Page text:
First, while an expanded 32 point AMPM signal constellation is shown in both FIGS. 4 and 8, various other expanded constellations can be used instead, as long as they have the desired properties. As stated previously, the expanded constellation must permit only 180 degree phase ambiguity, so that rotations of any other amount of degrees will not give the original expanded constellation. A one dimensional signal constellation, symmetrical to the origin, always satisfies this requirement, and can thus also be used. Also, the 8-AMPM constellation shown in FIG. 1 of a paper by G. Ungerboeck entitled "Channel Coding with Multilevel/Phase Signals", IEEE Transactions on Information Theory, Vol. IT-28, No. 1, January, 1982, can be used when r=2. For a given value of r, the expanded signal constellation must, of course, include 2r+1 alphabets.

Second, while particular circuits were shown for implementing differential encoding and decoding, it is well known to use equivalent circuits or lookup tables. When bit sequences derived from more than one position in each group of r input bits are to be differentially encoded, individual differential encoders can be used, or a single differential encoder can be used to process several sequences. In this event, the bits in each sequence can first be interleaved, applied to a single differential encoder in sequence, and then separated before application to the convolutional encoder. Furthermore, while the differential encoder of FIG. 2 does not differentially encode inputs on lines 202-2, 202-1 and 202-0, these inputs can be differentially coded also, as long as corresponding differential decoding is provided in the receiver. Note that for different arrangements of differential encoding, appropriate modifications may be required in the mapping device.

Third, many different implementations and arrangements for providing convolutional encoding are possible. For example, the logic arrangement shown in the upper portion of FIG. 9 in the above cited Ungerboeck paper which implements a rate 1/2 convolutional code, can replace convolutional encoder 260 of FIG. 2 and provide the same amount of coding gain. In general, the mapping of the encoder outputs to the signal constellation may then require appropriate modification.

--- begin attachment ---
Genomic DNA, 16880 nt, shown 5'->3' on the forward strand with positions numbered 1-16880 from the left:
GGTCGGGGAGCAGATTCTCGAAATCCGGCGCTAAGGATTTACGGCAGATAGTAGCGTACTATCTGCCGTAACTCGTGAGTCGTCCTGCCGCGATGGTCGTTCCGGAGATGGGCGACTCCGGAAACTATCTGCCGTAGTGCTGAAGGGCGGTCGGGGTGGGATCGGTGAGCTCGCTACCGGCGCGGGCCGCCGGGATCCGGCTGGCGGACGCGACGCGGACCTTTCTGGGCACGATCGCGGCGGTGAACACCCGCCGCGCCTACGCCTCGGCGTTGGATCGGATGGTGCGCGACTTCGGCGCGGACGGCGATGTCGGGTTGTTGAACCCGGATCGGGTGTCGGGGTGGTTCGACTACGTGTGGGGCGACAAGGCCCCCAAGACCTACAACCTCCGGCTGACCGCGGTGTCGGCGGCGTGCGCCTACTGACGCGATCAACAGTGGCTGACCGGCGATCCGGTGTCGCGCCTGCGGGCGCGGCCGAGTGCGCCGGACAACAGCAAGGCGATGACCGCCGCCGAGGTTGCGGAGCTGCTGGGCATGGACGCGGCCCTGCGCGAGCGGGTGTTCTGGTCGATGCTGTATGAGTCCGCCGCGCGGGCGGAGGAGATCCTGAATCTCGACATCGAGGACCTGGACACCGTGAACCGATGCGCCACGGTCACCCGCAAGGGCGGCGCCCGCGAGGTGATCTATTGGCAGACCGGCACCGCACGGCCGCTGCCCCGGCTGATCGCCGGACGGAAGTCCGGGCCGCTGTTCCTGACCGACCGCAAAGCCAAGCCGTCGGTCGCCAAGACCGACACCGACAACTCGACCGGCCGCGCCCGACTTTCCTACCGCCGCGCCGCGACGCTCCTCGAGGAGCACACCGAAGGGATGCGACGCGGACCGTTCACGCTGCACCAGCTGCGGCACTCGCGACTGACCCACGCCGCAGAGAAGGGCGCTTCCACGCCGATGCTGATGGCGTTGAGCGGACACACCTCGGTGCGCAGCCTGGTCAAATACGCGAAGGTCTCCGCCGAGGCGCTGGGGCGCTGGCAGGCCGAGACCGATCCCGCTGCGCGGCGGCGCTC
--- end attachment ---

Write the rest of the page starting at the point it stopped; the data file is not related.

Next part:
Fourth, the manner in which the outputs of the convolutional encoder are assigned to the signalling alphabets can be modified in various ways which do not affect the ability of the present invention to yield the desired results. Some changes can indeed be made without modifying the arrangement of the differential and convolutional encoders. Specifically, if k bits output from the differential encoder, which do not affect the state transition of the convolutional encoder, appear at the input to the mapping device (whether or not processed by the convolutional encoder), these bits can form 2k combinations. These 2k combinations can then be arbitrarily assigned to the 2k signalling alphabets in a first family. In addition, the initial association between a particular set of signalling alphabets and a particular state transition can also be made arbitrarily, but the remaining associations must then follow the rules stated above. In general, a mapping of the outputs of the convolutional encoder to the signalling alphabets is acceptable if inversion of some of the bits appearing at the input of the convolutional encoder results in rotation by 180 degrees of the sequence of signalling alphabets produced at the output of the mapping device.

It also is to be noted here that the functions performed in the differential encoder, convolutional encoder and mapping device are all digital, and that it is possible to arrange a single read only memory to receive the original input sequence and generate the appropriate coordinates an and bn, in accordance with the particular relationships expressed in the foregoing detailed description. Such an implementation would nevertheless use the principles of the present invention to derive the information needed to initially enter the ROM. Alternatively, all of the operations performed by the differential and convolutional encoders and the mapping device can be performed in finite state logic, or a combination of logic and lookup tables can be used.

Patent Citations
Cited PatentFiling datePublication dateApplicantTitle